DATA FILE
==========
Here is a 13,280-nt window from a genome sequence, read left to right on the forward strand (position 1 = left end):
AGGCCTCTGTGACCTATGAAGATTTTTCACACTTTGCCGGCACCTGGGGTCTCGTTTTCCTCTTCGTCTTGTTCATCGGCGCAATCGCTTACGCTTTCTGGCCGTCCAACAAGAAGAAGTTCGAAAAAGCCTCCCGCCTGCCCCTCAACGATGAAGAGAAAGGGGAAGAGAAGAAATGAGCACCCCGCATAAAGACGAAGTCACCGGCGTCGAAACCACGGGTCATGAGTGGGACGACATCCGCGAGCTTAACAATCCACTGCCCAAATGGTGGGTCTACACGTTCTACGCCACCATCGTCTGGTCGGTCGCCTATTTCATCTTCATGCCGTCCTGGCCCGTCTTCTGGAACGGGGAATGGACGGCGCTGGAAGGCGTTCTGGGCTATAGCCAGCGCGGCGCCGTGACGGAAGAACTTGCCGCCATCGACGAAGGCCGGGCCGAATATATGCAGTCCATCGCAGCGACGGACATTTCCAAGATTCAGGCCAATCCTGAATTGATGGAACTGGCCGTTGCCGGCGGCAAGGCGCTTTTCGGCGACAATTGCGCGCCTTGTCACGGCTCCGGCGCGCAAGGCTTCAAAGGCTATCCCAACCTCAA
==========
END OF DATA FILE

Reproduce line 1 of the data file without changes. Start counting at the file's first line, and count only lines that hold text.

Here is a 13,280-nt window from a genome sequence, read left to right on the forward strand (position 1 = left end):